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This article is from the In-Depth Report Your Next New Car: Cleaner, Greener and Smarter

Carnegie Mellon robot racers plot successor to Boss

Tartan Racing, Carnegie Mellon, Boss, SUVCarnegie Mellon University's Tartan Racing team plans to roll out a leaner and meaner successor to its driverless Boss SUV by the end of the year.

The team's first Boss won DARPA's 2007 Urban Challenge, which pitted autonomous autos against one another in a race through simulated city traffic. Tartan is now choosing the make and model of the vehicle that will carry all sorts of the latest lasers, cameras, and other gizmos needed to navigate the world without a human in the cockpit.

Boss 2 will serve as the test bed for a number of new autonomous driving technologies, says Raj Rajkumar, a professor in Carnegie Mellon's Department of Electrical and Computer Engineering and co-director of the school's General Motors-Carnegie Mellon Information Technology Collaborative Research Lab. Although the details have yet to be worked out, the next project could include technology that allows cars to communicate with one another and with traffic signals to help avoid accidents. Rajkumar also wants to experiment with building redundancy into the car's mechanical systems, so if one component (such as the brakes) fails, there's a backup system that can take over. Boss 2 will also likely be able to drive faster than 40 miles (64.4 kilometers) per hour (Boss's current top speed).

Tartan fashioned the original Boss, named for legendary GM inventor Charles “Boss” Kettering, from a Chevy Tahoe. "Chevy wanted to promote the Tahoe, and the vehicle's height also helped," Rajkumar says. "For this reason, the next vehicle will also be an SUV, but possibly a hybrid." A Chevy Tahoe hybrid is the frontrunner to become Boss 2, he said, although the team is evaluating other SUVs as well.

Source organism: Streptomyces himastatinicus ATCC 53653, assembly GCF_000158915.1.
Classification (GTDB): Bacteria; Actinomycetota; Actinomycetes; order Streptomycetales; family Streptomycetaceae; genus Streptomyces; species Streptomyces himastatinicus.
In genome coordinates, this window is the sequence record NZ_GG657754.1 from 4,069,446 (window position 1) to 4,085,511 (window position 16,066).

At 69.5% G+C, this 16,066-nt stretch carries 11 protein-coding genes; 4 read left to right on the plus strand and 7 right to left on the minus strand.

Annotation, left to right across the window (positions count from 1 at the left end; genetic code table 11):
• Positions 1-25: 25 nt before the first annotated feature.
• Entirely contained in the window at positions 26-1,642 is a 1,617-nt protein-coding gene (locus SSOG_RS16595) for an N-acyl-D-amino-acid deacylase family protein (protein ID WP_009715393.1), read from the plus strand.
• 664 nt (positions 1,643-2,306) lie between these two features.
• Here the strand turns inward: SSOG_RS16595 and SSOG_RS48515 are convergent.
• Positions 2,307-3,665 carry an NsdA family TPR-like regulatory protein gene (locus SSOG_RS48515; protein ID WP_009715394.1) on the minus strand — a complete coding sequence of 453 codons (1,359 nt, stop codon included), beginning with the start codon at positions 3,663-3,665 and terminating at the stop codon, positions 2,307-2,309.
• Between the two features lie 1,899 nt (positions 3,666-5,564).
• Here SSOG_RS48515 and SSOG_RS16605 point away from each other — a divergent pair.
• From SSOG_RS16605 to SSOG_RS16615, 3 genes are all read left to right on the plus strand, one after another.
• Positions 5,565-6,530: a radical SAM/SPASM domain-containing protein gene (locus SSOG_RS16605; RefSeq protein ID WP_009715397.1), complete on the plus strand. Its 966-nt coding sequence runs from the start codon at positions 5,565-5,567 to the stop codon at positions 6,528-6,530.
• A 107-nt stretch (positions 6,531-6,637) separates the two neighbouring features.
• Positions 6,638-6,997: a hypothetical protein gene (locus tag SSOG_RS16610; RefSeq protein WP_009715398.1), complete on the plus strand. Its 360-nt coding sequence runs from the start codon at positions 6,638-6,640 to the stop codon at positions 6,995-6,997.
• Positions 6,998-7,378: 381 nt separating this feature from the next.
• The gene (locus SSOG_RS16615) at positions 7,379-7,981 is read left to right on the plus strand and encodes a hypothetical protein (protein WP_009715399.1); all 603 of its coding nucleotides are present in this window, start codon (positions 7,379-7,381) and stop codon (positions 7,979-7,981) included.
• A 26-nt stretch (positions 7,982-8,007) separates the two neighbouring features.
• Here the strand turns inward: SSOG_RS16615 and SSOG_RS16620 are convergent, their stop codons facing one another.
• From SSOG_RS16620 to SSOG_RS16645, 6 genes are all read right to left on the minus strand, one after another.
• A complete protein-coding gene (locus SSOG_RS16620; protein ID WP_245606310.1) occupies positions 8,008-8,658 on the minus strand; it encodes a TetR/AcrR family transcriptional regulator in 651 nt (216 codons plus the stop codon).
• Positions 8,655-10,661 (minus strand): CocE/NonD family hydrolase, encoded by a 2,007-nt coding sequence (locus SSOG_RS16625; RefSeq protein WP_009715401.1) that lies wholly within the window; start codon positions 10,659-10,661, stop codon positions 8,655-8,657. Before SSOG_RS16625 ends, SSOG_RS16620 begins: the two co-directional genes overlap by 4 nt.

The original Boss isn't headed for the scrap heap just yet. Rajkumar and his colleagues are using the vehicle to develop a "virtual valet" system that would allow a car to be driven manually or automatically. Imagine driving your car to the mall and turning over control to a computer to navigate safely through the parking lot. Outfitted with 64 lasers, radar, LIDAR (light detection and ranging), cameras, GPS sensors and accelerometers, Boss would be a whole lot better at avoiding hazards than most humans we know.

DARPA has no plans for hosting another autonomous vehicle competition. In 2007, Boss beat out a field of 10 rivals on a course that tested their ability to obey the rules of the road while avoiding obstacles such as parked cars. Boss won the $2 million prize by averaging about 14 miles (22.5 kilometers) per hour over approximately 55 miles (88.5 kilometers), finishing the course about 20 minutes ahead of the second-place finisher from Stanford University.

Image © Tartan Racing/Carnegie Mellon

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